Life is going to get a lot more interesting tomorrow for Rochelle Behrens, the 28 year-old designer of The Shirt, a women's button down shirt with hidden inner buttons that prevent 'gapage' around the bust (sorry, guys, no more sneak peeks for you!). Behrens, a former Washington, DC lobbyist, was inspired by her own frustration with finding shirts that fit properly. 'I was pinning my shirt one morning before work, and it was hole poked and wrinkled where I was trying to pin it,' she recalls. 'And I had a flash of inspiration.' She filed a patent, had a prototype made in 2008, went into production with a few hundred shirts, and managed to drum up a good bit of publicity. By mid-2009, she had quit her job and was working on The Shirt full-time. Behrens developed a small but devoted following; Fred Segal started carrying her shirts last October. Bloomingdales will follow soon.
Then, just last November, Behrens leveraged a cocktail party connection to get her shirt into the hands of folks at the Oprah Winfrey Show. To her amazement, 'they called me back in 24 hours,' she says. 'They said they loved the shirt and they wanted to include it on the show.' The segment, called 'The Five Things You Need to Do in 2011,' has already been taped and airs tomorrow, Jan. 13. And that's when Behrens expects her life and her company to change dramatically. 'It's the most phenomenal way to jump-start your business as an entrepreneur,' she says. 'When you get a call like, this, everything has to have so much more clarity. And you have to learn how to scale quickly.' In anticipation of tomorrow's 'O' effect, Behrens has:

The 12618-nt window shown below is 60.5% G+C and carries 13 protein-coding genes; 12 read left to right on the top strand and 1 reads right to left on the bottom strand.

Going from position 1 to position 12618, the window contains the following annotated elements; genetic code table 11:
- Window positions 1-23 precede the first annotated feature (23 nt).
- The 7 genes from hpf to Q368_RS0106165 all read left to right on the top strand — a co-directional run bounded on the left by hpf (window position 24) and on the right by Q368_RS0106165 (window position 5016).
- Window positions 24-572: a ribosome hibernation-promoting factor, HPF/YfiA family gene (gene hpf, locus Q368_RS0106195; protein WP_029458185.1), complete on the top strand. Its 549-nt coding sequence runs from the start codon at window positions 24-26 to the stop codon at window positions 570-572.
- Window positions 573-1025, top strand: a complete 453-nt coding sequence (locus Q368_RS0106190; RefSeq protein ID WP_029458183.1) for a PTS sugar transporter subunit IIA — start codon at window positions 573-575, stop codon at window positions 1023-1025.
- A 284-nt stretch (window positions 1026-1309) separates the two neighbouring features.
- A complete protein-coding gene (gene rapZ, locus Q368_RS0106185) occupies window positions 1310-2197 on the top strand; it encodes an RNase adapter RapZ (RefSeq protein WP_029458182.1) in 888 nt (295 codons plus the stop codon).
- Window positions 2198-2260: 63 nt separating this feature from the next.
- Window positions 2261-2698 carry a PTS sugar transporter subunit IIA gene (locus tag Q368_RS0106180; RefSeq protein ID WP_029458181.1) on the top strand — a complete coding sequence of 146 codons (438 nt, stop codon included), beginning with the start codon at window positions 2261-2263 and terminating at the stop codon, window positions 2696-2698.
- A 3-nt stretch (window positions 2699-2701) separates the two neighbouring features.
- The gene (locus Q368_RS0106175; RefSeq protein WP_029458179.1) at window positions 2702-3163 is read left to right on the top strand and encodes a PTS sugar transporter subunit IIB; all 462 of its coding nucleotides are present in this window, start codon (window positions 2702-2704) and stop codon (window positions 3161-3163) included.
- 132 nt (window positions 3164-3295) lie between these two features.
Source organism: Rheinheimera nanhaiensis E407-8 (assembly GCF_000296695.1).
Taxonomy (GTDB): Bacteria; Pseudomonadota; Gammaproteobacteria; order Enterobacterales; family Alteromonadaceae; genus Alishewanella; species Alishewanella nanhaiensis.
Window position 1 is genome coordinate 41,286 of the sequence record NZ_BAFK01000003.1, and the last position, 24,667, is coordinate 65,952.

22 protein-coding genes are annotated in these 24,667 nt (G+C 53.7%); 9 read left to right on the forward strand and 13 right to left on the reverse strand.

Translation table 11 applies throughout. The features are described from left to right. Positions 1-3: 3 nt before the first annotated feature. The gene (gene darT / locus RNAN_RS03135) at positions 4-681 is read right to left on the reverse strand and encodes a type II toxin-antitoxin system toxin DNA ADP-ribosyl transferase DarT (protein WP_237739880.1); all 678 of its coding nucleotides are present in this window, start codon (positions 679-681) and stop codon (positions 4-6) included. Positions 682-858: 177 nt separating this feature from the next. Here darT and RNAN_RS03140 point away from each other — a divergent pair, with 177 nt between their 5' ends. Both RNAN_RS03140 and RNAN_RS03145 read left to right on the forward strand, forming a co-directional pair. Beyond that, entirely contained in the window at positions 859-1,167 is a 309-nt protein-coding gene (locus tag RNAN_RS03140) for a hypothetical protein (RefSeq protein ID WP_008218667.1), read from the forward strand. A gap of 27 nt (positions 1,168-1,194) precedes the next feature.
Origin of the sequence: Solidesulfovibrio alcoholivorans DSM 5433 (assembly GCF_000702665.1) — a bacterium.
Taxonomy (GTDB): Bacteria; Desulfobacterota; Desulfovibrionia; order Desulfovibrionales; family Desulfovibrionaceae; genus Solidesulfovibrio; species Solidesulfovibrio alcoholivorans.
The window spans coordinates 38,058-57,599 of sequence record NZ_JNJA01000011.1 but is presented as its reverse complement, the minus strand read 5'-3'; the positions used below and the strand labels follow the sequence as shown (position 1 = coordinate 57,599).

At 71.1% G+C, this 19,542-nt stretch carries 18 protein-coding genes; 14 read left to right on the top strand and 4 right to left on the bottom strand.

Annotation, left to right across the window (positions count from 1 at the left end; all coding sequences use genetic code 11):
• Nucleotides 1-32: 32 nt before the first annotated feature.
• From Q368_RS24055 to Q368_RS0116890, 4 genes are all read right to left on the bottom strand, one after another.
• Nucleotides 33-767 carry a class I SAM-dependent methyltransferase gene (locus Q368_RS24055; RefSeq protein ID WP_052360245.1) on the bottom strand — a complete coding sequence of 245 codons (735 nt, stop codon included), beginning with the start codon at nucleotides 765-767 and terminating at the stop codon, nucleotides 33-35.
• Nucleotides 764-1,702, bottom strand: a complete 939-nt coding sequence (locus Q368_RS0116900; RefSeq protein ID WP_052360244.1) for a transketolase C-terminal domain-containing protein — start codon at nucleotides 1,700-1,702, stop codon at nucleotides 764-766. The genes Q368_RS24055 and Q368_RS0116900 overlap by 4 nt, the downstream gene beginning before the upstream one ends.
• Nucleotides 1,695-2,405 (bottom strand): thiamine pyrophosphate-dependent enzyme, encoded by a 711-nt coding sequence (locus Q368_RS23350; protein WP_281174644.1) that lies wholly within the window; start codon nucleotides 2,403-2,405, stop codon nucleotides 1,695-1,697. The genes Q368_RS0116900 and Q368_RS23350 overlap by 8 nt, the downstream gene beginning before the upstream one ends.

Ramped up production with her manufacturing facility, based in Spain. Several thousand shirts, in all styles and colors, have been made and are being shipped from Europe to her warehouse in the U.S. More fabric is in the works.
Begun to outsource fulfillment and distribution to a company in Andover, MA.
Expanded her web-hosting platform. The Shirt's website was re-launched with a new hosting company to make sure that the backend is as secure as possible. 'There's also more functionality so that I can communicate with customers,' says Behrens.
Hired a sales team to build out wholesale distribution. She's already nailed down a deal with Bloomingdales and hopes to attract more attention from retailers after the show airs.
'I've spend the past month honing in on how to make the transition as seamless as possible,' Behrens says. 'The big focus has been on infrastructure. This is the opportunity of a lifetime without that much time to prepare. I'm not totally aware of the obstacles ahead and that's what's keeping me optimistic. It's go time for me.'
Stay with us here as we chronicle Behrens' entrepreneurial journey and the impact that Oprah has on her company. How would you prepare for the 'O' effect?